It’s a common refrain, one Charlie Coyle has heard through most of his NHL career. Everyone from coaches to team executives to fans has pleaded with the Wild forward to take more shots, anticipating that a greater output will mean more goals for a team that always seems to be in search of offense.
Except Coyle knows it’s not just about quantity. This summer, he got some intensive study in the art of creating more quality chances — and putting them in the net — at an exclusive four-day summit. Coyle was among 16 players to gather in Tampa, Fla., in August to dive into hockey at the micro level, discussing and working on the nuances of the game.
The week in Florida, and surgery to repair tendons in both wrists, left him refreshed in body and mind entering his seventh NHL season. Fresh off a hat trick in Saturday’s preseason game against Colorado, Coyle is optimistic that he can put an injury-marred season behind him and look forward to a productive, fulfilling year.
“It feels good to get a fresh start, to come in feeling healthy and in great shape after putting in the work last summer to become a better player,” Coyle said. “It was a good summer, especially the time in Florida.
“It was really cool. I was very lucky to be able to go. Playing with those high-end guys was really productive, and I learned a lot. That gives me some confidence coming into this season, and adding some new elements to your game always helps.”
Coyle, often moved between wing and center, has been playing right wing on a line with Jordan Greenway and Joel Eriksson Ek during training camp. Coach Bruce Boudreau is delighted with what he has seen thus far. Rather than speculate whether Coyle, 26, could blossom as a scorer this season, surpassing his career high of 21 goals set three seasons ago, Boudreau is keeping his expectations more basic.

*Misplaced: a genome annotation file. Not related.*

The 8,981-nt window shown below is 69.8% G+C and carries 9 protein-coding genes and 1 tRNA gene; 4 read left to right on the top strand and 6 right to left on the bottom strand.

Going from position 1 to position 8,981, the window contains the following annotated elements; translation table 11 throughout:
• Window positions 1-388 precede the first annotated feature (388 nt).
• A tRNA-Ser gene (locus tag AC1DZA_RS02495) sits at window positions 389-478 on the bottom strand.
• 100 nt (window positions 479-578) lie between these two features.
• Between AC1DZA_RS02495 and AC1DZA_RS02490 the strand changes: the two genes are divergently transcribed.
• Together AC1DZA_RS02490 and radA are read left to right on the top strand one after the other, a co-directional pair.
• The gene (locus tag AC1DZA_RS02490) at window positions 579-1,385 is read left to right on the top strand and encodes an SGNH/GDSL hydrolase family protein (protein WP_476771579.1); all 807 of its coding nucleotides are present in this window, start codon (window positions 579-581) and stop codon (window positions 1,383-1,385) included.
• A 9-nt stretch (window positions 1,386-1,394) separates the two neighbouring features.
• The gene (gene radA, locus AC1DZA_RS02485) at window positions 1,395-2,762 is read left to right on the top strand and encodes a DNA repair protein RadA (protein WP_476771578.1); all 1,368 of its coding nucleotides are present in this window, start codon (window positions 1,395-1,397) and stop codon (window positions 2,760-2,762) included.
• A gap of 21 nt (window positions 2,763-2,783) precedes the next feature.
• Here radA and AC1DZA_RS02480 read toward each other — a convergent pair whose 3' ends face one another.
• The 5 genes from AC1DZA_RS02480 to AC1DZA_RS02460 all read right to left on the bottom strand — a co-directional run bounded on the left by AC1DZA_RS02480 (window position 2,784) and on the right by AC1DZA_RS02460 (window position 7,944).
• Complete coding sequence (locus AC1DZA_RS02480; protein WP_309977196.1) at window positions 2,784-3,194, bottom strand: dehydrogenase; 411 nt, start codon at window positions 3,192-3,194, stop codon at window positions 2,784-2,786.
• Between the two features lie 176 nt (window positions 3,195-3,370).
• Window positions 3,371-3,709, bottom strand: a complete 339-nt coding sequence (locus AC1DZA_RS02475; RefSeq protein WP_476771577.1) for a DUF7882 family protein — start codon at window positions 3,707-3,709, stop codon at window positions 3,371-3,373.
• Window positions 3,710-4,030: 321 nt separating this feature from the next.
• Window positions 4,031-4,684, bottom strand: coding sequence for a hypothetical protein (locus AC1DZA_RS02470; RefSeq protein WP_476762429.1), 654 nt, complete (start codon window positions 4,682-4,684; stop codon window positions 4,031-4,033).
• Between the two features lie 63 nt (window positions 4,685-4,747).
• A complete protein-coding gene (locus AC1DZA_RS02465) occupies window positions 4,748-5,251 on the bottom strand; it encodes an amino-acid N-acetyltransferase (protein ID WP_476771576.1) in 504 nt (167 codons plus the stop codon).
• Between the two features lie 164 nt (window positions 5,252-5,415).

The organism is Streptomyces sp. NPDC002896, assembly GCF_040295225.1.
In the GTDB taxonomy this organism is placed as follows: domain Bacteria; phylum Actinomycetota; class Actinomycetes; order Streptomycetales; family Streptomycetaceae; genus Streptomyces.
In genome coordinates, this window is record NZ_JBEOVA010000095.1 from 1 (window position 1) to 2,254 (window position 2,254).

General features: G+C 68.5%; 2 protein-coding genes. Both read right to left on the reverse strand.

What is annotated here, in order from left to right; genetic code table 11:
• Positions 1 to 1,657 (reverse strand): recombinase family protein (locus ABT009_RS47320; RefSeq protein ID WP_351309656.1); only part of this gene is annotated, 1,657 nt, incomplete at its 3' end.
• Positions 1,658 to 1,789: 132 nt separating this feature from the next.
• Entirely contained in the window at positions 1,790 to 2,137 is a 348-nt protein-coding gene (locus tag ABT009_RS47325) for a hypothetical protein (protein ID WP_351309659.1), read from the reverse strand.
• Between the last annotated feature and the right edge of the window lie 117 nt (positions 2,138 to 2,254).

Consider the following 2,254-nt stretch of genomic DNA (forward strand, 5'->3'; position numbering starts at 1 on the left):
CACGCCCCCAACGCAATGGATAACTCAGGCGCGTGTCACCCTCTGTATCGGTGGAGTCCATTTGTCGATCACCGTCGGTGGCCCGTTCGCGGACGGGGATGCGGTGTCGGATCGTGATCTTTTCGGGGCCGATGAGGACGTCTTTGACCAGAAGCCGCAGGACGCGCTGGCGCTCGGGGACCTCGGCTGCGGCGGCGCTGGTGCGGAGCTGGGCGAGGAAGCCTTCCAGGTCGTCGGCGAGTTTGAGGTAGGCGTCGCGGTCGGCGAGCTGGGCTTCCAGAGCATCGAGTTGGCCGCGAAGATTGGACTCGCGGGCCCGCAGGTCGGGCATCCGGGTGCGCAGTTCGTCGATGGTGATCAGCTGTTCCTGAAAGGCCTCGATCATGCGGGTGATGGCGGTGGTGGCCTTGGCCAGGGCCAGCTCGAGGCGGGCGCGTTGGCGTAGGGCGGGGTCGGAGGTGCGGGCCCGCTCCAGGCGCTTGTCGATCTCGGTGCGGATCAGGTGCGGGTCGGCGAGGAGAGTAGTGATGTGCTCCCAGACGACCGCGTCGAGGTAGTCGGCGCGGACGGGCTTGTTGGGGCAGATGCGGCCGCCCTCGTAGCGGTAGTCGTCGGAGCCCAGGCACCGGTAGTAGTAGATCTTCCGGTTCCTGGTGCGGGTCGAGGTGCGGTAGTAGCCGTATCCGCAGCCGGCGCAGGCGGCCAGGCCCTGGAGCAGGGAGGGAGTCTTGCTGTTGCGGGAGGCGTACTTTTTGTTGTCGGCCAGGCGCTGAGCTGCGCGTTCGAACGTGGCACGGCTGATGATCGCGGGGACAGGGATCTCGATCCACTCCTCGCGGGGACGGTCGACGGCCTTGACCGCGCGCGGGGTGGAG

“It’s a really good start,” Boudreau said, applauding Coyle for “the boatload” of shots (12) he’s taken in the preseason. “Charlie is going to be a hardworking guy. If he scores 25 [goals], what a bonus. If he doesn’t, and he’s still hardworking, doing the rest of the things well, then we’re pretty happy.”
Staying at wing would add one more element of stability for a player seeking to bounce back big from a year of setbacks. Last season, Coyle broke his right fibula when he was struck from behind by a hard shot in the third game of the season. He was sidelined for nearly six weeks, and later in the season, he was hampered by wrist pain.
He thought the tendons on the outside of the joints were sprained. Coyle taped them and continued playing, finding out after the season that both were torn and required surgery. The injuries limited him to 66 games, Coyle’s fewest since his rookie season in 2012-13, and 37 points.
“After [the broken leg], you feel like you’re starting over,” said Coyle, whose 11 goals were his lowest total since 2014-15. “You’re just playing catch-up, trying to get your speed and strength back. And then, [his wrists] were getting worse and worse. But you never want to be out of the lineup if you can play. You just fight through it.”
With his health restored, Coyle also has added to his body of knowledge. The invitation to the camp in Tampa came from Adam Nicholas, a skills and skating coach who has worked with Coyle during the past few summers. Nicholas was among the instructors at the gathering, run by player development guru Darryl Belfry.
The group included NHL luminaries such as Chicago’s Patrick Kane, Toronto’s Auston Matthews and Philadelphia’s Claude Giroux. In addition to on-ice work, the players watched video and discussed plays in great detail, focusing on mechanics and decisionmaking.
For Coyle, entering his seventh NHL season, the takeaways included some new ideas on how to receive the puck and get into ideal shooting position.
“It’s one thing to tell someone, ‘Hey, you need to shoot more,’ ” Coyle said. “But you have to put yourself in position to get good shots, and to get your lower body and your legs prepared to shoot the puck.
“In Florida, I learned things that helped me get into better positions to get the puck and get a shot off quick. It was really good.”
Coyle expects those complex concepts to make him a more effective scorer, though his primary wish is to remain injury-free.
“Just staying healthy this year is the main thing for me,” he said. “I want to be healthy, and just play my game.”